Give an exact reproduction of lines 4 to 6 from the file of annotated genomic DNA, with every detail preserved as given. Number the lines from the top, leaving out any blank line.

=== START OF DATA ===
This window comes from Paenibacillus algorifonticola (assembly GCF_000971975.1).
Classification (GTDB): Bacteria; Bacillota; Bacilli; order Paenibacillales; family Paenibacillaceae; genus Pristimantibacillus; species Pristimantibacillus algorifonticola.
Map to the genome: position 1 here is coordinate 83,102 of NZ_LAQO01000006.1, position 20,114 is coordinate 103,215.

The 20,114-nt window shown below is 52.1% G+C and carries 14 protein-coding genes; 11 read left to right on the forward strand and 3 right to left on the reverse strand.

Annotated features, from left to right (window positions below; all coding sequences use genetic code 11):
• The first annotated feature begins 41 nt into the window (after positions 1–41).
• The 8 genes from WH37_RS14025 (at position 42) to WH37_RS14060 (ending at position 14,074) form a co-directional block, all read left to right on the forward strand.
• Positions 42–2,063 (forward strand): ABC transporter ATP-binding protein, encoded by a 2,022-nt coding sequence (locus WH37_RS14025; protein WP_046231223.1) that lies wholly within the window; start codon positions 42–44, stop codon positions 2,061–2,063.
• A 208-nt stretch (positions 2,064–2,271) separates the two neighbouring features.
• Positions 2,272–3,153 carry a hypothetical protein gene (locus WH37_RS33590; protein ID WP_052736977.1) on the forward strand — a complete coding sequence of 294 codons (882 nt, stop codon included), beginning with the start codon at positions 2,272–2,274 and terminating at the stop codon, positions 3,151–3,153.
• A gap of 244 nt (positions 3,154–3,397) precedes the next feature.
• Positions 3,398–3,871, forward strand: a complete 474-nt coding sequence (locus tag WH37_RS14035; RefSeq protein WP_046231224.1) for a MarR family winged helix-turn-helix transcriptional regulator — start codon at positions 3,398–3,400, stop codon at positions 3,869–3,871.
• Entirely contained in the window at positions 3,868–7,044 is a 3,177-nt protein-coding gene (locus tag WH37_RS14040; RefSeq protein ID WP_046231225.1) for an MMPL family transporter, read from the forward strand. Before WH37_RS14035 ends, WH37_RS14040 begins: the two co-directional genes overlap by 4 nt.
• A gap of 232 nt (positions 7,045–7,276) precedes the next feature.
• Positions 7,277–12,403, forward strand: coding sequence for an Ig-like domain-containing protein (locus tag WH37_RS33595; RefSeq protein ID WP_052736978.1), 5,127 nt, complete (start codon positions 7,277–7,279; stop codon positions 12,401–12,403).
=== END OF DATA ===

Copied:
The 20,114-nt window shown below is 52.1% G+C and carries 14 protein-coding genes; 11 read left to right on the forward strand and 3 right to left on the reverse strand.

Annotated features, from left to right (window positions below; all coding sequences use genetic code 11):
• The first annotated feature begins 41 nt into the window (after positions 1–41).